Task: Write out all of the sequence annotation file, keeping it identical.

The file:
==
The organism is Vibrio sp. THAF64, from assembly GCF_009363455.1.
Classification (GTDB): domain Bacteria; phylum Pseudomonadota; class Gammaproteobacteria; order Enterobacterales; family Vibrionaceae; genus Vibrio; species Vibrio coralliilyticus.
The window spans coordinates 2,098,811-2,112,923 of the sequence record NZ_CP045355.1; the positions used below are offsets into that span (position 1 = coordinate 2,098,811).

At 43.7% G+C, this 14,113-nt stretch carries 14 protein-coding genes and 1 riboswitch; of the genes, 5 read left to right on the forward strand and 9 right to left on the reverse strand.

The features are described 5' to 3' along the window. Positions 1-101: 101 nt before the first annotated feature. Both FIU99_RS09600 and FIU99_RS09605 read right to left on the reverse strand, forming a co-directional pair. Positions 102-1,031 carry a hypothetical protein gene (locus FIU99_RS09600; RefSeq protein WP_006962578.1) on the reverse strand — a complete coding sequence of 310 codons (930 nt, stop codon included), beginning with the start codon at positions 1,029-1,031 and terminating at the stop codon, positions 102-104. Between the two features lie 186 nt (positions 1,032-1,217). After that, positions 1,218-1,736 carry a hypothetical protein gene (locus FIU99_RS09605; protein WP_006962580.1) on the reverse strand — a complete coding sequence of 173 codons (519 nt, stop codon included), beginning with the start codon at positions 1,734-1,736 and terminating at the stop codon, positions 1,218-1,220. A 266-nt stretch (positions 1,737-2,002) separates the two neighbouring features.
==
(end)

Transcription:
The organism is Vibrio sp. THAF64, from assembly GCF_009363455.1.
Classification (GTDB): domain Bacteria; phylum Pseudomonadota; class Gammaproteobacteria; order Enterobacterales; family Vibrionaceae; genus Vibrio; species Vibrio coralliilyticus.
The window spans coordinates 2,098,811-2,112,923 of the sequence record NZ_CP045355.1; the positions used below are offsets into that span (position 1 = coordinate 2,098,811).

At 43.7% G+C, this 14,113-nt stretch carries 14 protein-coding genes and 1 riboswitch; of the genes, 5 read left to right on the forward strand and 9 right to left on the reverse strand.

The features are described 5' to 3' along the window. Positions 1-101: 101 nt before the first annotated feature. Both FIU99_RS09600 and FIU99_RS09605 read right to left on the reverse strand, forming a co-directional pair. Positions 102-1,031 carry a hypothetical protein gene (locus FIU99_RS09600; RefSeq protein WP_006962578.1) on the reverse strand — a complete coding sequence of 310 codons (930 nt, stop codon included), beginning with the start codon at positions 1,029-1,031 and terminating at the stop codon, positions 102-104. Between the two features lie 186 nt (positions 1,032-1,217). After that, positions 1,218-1,736 carry a hypothetical protein gene (locus FIU99_RS09605; protein WP_006962580.1) on the reverse strand — a complete coding sequence of 173 codons (519 nt, stop codon included), beginning with the start codon at positions 1,734-1,736 and terminating at the stop codon, positions 1,218-1,220. A 266-nt stretch (positions 1,737-2,002) separates the two neighbouring features.